The following statistical analyses were performed: descriptive summaries, based on frequency distributions for categorical data and medians, inter-quartile ranges (IQR), and boxplots for continuous data. Univariate group comparisons include χ2 and Fisher Exact tests, as appropriate, for categorical comparisons, and Mann-Whitney U tests for comparison of continuous outcomes. Statistical analysis was conducted using IBM SPSS version 24.0 (Armonk, NY). P values of <0.05 were considered statistically significant.
The study was conducted in accordance with the Declaration of Helsinki and was approved by the local Human Research Ethics Committee.
Of the 37 records identified with an ICD-10 code for AOSD, 24 patients met the Yamaguchi inclusion criteria. Six were found to have other diagnoses (3 rheumatoid arthritis, 1 polymyalgia rheumatica, 1 Schnitzler’s syndrome, and 1 polyarteritis nodosa proven on biospy). Three patients did not fulfil the criteria, two had diagnoses made at peripheral hospitals significantly limiting adequate data collection, one was diagnosed prior to the study period with no records available at one of the tertiary hospitals while one patient was assigned an incorrect ICD code with no further assessment to permit confirmation or revision of the diagnosis.
The baseline characteristics of the patients included in the analysis and the treatments received are shown in Table 1. Seventy-nine percent of patients were female, and 54% were Caucasian. The median patient age at diagnosis was 42 years. The commonest symptoms at diagnosis were fevers and arthralgia/arthritis. Seventy-five percent had the classic triad of symptoms while 87.5% had both fever and arthralgia/arthritis
Ferritin concentrations were elevated in all patients: 4.1% had a level >500 µg/L, 41.7% had a level >1000 µg/L and 54.2% had a level >10,000 µg/L. Thus, 95.9% of patients had a ferritin concentration of at least 1000 µg/L while 95.8% had a concentration over 1500 µg/L ( >5 times upper limit of normal in our laboratory). Sixty-seven percent of patients requiring CS were commenced on oral prednisolone with a median dose of 50mg daily while 33.3% required intravenous CS before stepping down to oral therapy.
Eight of 18 patients (44%) received at least one csDMARD, while 39% received ≥2 csDMARDs. Of the bDMARD recipients, 2 received tocilizumab and 2 received anakinra with a good response to each. Three patients were started on one agent then switched due to a side effects (1 developed congestive cardiac failure on tocilizumab). Two had an inadequate response.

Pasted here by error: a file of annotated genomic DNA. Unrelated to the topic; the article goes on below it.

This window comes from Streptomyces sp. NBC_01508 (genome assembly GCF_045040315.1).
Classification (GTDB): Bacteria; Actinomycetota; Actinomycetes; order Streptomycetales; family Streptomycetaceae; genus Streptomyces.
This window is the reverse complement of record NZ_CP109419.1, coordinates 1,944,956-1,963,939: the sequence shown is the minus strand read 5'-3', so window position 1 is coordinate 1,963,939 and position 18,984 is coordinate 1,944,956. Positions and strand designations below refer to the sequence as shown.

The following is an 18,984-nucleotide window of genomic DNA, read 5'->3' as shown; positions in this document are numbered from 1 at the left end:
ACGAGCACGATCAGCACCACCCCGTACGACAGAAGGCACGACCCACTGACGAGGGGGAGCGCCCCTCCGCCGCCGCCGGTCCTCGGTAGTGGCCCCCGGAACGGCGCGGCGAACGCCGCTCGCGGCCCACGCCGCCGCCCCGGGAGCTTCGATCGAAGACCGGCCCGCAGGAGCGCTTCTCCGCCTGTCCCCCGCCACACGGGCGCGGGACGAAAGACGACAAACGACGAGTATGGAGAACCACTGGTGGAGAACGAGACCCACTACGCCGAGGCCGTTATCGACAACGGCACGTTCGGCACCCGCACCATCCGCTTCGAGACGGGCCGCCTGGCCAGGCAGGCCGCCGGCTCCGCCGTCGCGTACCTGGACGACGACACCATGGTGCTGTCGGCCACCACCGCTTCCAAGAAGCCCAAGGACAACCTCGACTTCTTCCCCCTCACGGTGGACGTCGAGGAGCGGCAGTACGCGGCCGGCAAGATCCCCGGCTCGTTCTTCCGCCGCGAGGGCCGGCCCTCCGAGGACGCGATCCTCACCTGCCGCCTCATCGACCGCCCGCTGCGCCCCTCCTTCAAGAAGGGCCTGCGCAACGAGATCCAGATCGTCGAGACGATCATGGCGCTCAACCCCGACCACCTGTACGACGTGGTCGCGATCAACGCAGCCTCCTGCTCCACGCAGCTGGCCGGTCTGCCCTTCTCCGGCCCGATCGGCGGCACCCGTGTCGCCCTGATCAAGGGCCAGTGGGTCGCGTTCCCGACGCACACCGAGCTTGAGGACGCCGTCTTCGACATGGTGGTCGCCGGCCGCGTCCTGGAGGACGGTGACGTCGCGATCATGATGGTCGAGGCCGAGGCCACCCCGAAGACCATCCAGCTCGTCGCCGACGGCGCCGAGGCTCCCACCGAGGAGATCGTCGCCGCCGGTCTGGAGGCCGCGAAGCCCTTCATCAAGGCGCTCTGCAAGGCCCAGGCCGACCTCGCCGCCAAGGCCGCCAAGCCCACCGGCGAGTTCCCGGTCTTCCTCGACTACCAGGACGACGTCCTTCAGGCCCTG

Factors associated with CR vs PR at 12 months follow up
Thirty-three percent of patients were in CR, while 38% were in PR at 12 months. Seven patients (29%) were excluded from this analysis as 6 had incomplete records. One patient died whilst hospitalized secondary to HLH and multi-organ failure complicating AOSD. Patients with a lower baseline ferritin (median 4905 µg/L) achieved CR more often compared to those with a higher baseline ferritin who tended only to achieve PR (median 11,000 µg/L). However, these differences were not statistically significant (p-value 0.541).
Whether different treatments were associated with CR or PR at 12 months follow-up was evaluated (Table 2). No statistically significant differences were observed between the treatments that patients received and the achievement of CR or PR (p-value 0.645 for CS, 0.792 for csDMARDs, 0.40 for bDMARDs).
The effect of different treatments on the median percentage reduction from baseline in serologic markers of remission at 12 months follow-up is shown in Figure 1. There was a non-statistically significant greater median percentage reduction from baseline in ferritin concentrations (p-value 0.62) and CRP (p-value 0.681) in the CS group, and for CRP in the csDMARD group (p-value 1.00). There were no significant differences observed in the bDMARD group in terms of serologic markers of outcome except for a significant reduction in ESR in those who achieved PR but this occurred in the patient commenced on tocilizumab (p-values 0.70 for ferritin, 0.85 for CRP, 0.20 for ESR).
Factors affecting AOSD flare rates
The flare rate per 100 patient-years was 36.9 with CS alone, 43.5 with csDMARDs in combination with CS and 40.0 with bDMARDs in combination with over the period of observation.
Figure 2 reveals an apparent inverse trend between flare frequency and baseline ferritin. For example, in patients with a lower baseline ferritin (eg. ≤500 µg/L) 5 of 8 (62.5%) flared, whereas those with higher baseline ferritin concentrations (eg. ≥5000 µg/L) 8 of 15 (53.3%) were observed to flare. These differences were not statistically significant (p-value 0.256).